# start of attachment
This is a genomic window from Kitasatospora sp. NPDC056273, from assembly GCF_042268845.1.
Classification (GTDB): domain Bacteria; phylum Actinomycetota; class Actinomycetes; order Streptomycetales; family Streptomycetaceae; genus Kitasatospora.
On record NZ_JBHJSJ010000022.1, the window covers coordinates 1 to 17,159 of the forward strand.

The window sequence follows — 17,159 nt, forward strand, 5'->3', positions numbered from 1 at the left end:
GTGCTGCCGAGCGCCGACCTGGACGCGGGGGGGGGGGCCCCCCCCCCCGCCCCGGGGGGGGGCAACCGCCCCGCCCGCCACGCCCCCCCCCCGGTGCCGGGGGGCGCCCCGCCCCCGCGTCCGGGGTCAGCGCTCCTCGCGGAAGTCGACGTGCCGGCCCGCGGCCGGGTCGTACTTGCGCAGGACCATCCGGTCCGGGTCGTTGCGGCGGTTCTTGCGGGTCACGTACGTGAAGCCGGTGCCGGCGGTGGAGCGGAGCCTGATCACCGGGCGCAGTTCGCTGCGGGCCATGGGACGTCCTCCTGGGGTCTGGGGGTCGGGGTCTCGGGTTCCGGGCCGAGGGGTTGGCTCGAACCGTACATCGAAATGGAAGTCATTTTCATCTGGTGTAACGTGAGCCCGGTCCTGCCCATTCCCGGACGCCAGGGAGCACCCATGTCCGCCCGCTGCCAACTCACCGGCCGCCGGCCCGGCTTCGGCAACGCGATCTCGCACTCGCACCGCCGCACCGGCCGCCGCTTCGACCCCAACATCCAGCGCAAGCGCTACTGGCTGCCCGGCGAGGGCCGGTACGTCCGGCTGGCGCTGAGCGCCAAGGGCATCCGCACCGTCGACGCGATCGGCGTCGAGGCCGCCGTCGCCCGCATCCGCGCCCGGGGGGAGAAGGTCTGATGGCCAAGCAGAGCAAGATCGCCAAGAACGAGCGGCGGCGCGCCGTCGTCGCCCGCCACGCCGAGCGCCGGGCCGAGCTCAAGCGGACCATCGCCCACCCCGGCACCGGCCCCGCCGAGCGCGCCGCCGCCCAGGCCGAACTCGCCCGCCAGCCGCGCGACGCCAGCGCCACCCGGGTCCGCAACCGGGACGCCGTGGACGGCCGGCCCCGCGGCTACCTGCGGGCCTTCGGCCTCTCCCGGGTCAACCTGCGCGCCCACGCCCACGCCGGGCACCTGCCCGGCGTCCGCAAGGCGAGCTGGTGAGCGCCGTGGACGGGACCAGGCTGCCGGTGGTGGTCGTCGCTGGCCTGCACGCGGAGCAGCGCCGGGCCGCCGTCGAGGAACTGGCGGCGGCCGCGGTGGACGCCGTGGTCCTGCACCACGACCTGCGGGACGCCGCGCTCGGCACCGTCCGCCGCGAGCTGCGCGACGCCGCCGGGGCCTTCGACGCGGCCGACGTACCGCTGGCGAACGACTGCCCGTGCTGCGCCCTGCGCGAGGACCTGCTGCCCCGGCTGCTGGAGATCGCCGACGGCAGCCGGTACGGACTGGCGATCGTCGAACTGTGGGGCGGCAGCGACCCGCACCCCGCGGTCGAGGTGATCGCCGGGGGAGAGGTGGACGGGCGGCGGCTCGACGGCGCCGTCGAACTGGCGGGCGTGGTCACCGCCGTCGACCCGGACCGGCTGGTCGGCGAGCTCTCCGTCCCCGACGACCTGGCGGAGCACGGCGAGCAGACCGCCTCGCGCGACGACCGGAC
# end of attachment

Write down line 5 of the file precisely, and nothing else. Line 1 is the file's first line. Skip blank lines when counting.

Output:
GTGCTGCCGAGCGCCGACCTGGACGCGGGGGGGGGGGCCCCCCCCCCCGCCCCGGGGGGGGGCAACCGCCCCGCCCGCCACGCCCCCCCCCCGGTGCCGGGGGGCGCCCCGCCCCCGCGTCCGGGGTCAGCGCTCCTCGCGGAAGTCGACGTGCCGGCCCGCGGCCGGGTCGTACTTGCGCAGGACCATCCGGTCCGGGTCGTTGCGGCGGTTCTTGCGGGTCACGTACGTGAAGCCGGTGCCGGCGGTGGAGCGGAGCCTGATCACCGGGCGCAGTTCGCTGCGGGCCATGGGACGTCCTCCTGGGGTCTGGGGGTCGGGGTCTCGGGTTCCGGGCCGAGGGGTTGGCTCGAACCGTACATCGAAATGGAAGTCATTTTCATCTGGTGTAACGTGAGCCCGGTCCTGCCCATTCCCGGACGCCAGGGAGCACCCATGTCCGCCCGCTGCCAACTCACCGGCCGCCGGCCCGGCTTCGGCAACGCGATCTCGCACTCGCACCGCCGCACCGGCCGCCGCTTCGACCCCAACATCCAGCGCAAGCGCTACTGGCTGCCCGGCGAGGGCCGGTACGTCCGGCTGGCGCTGAGCGCCAAGGGCATCCGCACCGTCGACGCGATCGGCGTCGAGGCCGCCGTCGCCCGCATCCGCGCCCGGGGGGAGAAGGTCTGATGGCCAAGCAGAGCAAGATCGCCAAGAACGAGCGGCGGCGCGCCGTCGTCGCCCGCCACGCCGAGCGCCGGGCCGAGCTCAAGCGGACCATCGCCCACCCCGGCACCGGCCCCGCCGAGCGCGCCGCCGCCCAGGCCGAACTCGCCCGCCAGCCGCGCGACGCCAGCGCCACCCGGGTCCGCAACCGGGACGCCGTGGACGGCCGGCCCCGCGGCTACCTGCGGGCCTTCGGCCTCTCCCGGGTCAACCTGCGCGCCCACGCCCACGCCGGGCACCTGCCCGGCGTCCGCAAGGCGAGCTGGTGAGCGCCGTGGACGGGACCAGGCTGCCGGTGGTGGTCGTCGCTGGCCTGCACGCGGAGCAGCGCCGGGCCGCCGTCGAGGAACTGGCGGCGGCCGCGGTGGACGCCGTGGTCCTGCACCACGACCTGCGGGACGCCGCGCTCGGCACCGTCCGCCGCGAGCTGCGCGACGCCGCCGGGGCCTTCGACGCGGCCGACGTACCGCTGGCGAACGACTGCCCGTGCTGCGCCCTGCGCGAGGACCTGCTGCCCCGGCTGCTGGAGATCGCCGACGGCAGCCGGTACGGACTGGCGATCGTCGAACTGTGGGGCGGCAGCGACCCGCACCCCGCGGTCGAGGTGATCGCCGGGGGAGAGGTGGACGGGCGGCGGCTCGACGGCGCCGTCGAACTGGCGGGCGTGGTCACCGCCGTCGACCCGGACCGGCTGGTCGGCGAGCTCTCCGTCCCCGACGACCTGGCGGAGCACGGCGAGCAGACCGCCTCGCGCGACGACCGGAC